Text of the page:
I leapt up, with my heart in my mouth. ‘Thomas!’, I shouted, as I ran from room to room searching for the young boy. I looked under the beds and in the cupboards, searching in all those places where I remembered hiding myself as a child. But he was nowhere to be found. In a state of panic, I headed back out of the apartment. I knew that I had to call 911, but I needed to get some air. I rushed for the door, knocking against some furniture in my haste to get out. I was feeling dizzy, and thought that I was likely to throw up at any moment. But, before I knew it, I ran straight into something. I was startled and scared at the same time. It was a man, and he was standing at the apartment entrance, barring my exit. Wiping away the tears that had welled up in my eyes, I looked up and realised, to my horror, that it was Alan. And I could straightaway see that he was out of control. He was unshaven, and his face was contorted with rage. I screamed at the top of my voice, convinced that I was to become his next murder victim.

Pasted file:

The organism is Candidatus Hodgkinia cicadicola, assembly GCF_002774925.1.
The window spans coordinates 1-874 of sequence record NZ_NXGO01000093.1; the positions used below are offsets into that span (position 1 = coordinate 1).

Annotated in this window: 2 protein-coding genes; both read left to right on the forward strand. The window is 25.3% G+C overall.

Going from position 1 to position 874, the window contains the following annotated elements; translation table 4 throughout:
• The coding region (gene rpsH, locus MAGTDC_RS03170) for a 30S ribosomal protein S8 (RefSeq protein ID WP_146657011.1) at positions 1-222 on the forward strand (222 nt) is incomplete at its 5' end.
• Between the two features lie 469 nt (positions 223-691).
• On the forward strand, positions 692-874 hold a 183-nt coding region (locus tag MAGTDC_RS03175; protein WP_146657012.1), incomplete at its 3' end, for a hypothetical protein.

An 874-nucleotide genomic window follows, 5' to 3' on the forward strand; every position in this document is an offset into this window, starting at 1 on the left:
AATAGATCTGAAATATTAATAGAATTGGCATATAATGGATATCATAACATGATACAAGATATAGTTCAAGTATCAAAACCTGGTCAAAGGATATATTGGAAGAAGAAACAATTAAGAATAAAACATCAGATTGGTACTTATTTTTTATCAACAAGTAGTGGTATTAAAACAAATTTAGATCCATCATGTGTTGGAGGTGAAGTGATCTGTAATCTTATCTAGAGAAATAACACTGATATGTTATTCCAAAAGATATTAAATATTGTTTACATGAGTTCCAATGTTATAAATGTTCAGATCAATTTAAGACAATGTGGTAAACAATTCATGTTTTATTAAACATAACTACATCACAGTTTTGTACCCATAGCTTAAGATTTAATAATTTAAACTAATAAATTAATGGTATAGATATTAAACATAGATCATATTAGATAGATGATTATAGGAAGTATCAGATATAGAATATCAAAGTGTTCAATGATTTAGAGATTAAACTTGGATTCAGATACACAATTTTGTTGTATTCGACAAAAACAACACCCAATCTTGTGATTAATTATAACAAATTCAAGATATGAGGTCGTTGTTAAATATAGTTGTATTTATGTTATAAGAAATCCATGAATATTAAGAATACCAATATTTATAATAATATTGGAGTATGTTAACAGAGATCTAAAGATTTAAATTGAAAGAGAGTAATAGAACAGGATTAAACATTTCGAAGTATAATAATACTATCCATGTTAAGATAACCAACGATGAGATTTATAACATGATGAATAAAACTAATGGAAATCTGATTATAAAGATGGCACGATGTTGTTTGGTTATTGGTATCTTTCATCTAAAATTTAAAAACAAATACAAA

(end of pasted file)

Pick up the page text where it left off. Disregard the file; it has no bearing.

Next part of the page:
Episode 9

Not even the sound of my piercing scream seemed to register with Alan, who rushed passed me and headed back into the apartment. In a state of panic, I ran out and scrambled quickly down the stairs. I must have gone at least three blocks before I felt safe enough to stop and call 911. The operator calmly took the details, and told me to head back to the apartment and wait nearby until the cops arrived.

Although I was reluctant to go back to the scene I had just left, I clearly had no choice. I was a witness of sorts, my fingerprints were all over the flat (not to mention Lorraine’s body), so I had to come forward if only to clear my name. The cops were already there when I got back; three squad cars, all lights flashing. And the neighbors were out in force too. I noticed that the cops had taped off the stairwell and cordoned off Alan’s apartment.